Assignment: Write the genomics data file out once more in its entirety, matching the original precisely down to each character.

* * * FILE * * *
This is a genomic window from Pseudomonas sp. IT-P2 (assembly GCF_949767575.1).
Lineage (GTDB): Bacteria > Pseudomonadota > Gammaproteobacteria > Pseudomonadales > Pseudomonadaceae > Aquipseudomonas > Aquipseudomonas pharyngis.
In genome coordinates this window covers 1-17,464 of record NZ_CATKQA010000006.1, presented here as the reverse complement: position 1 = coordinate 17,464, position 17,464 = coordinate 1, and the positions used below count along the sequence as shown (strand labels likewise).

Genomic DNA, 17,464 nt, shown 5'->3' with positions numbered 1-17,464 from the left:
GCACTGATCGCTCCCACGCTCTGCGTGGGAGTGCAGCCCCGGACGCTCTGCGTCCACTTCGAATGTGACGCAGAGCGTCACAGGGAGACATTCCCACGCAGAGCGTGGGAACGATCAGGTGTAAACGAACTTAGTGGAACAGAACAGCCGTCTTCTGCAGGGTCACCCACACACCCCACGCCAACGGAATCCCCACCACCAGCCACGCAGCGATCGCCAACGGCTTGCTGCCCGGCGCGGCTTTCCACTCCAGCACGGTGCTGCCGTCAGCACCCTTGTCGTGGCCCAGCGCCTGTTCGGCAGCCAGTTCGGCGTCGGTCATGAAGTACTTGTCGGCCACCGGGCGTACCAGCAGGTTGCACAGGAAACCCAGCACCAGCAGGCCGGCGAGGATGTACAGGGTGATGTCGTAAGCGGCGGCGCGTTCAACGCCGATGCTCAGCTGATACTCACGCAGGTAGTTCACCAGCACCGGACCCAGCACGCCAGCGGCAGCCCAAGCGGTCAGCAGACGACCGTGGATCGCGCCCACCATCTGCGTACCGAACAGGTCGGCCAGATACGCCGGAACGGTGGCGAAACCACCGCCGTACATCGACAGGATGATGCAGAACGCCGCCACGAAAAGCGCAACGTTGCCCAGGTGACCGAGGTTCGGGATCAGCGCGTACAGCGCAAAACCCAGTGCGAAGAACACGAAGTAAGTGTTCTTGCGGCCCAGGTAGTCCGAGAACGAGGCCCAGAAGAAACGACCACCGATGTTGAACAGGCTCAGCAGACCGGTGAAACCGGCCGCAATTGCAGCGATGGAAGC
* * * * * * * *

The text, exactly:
This is a genomic window from Pseudomonas sp. IT-P2 (assembly GCF_949767575.1).
Lineage (GTDB): Bacteria > Pseudomonadota > Gammaproteobacteria > Pseudomonadales > Pseudomonadaceae > Aquipseudomonas > Aquipseudomonas pharyngis.
In genome coordinates this window covers 1-17,464 of record NZ_CATKQA010000006.1, presented here as the reverse complement: position 1 = coordinate 17,464, position 17,464 = coordinate 1, and the positions used below count along the sequence as shown (strand labels likewise).

Genomic DNA, 17,464 nt, shown 5'->3' with positions numbered 1-17,464 from the left:
GCACTGATCGCTCCCACGCTCTGCGTGGGAGTGCAGCCCCGGACGCTCTGCGTCCACTTCGAATGTGACGCAGAGCGTCACAGGGAGACATTCCCACGCAGAGCGTGGGAACGATCAGGTGTAAACGAACTTAGTGGAACAGAACAGCCGTCTTCTGCAGGGTCACCCACACACCCCACGCCAACGGAATCCCCACCACCAGCCACGCAGCGATCGCCAACGGCTTGCTGCCCGGCGCGGCTTTCCACTCCAGCACGGTGCTGCCGTCAGCACCCTTGTCGTGGCCCAGCGCCTGTTCGGCAGCCAGTTCGGCGTCGGTCATGAAGTACTTGTCGGCCACCGGGCGTACCAGCAGGTTGCACAGGAAACCCAGCACCAGCAGGCCGGCGAGGATGTACAGGGTGATGTCGTAAGCGGCGGCGCGTTCAACGCCGATGCTCAGCTGATACTCACGCAGGTAGTTCACCAGCACCGGACCCAGCACGCCAGCGGCAGCCCAAGCGGTCAGCAGACGACCGTGGATCGCGCCCACCATCTGCGTACCGAACAGGTCGGCCAGATACGCCGGAACGGTGGCGAAACCACCGCCGTACATCGACAGGATGATGCAGAACGCCGCCACGAAAAGCGCAACGTTGCCCAGGTGACCGAGGTTCGGGATCAGCGCGTACAGCGCAAAACCCAGTGCGAAGAACACGAAGTAAGTGTTCTTGCGGCCCAGGTAGTCCGAGAACGAGGCCCAGAAGAAACGACCACCGATGTTGAACAGGCTCAGCAGACCGGTGAAACCGGCCGCAATTGCAGCGATGGAAGC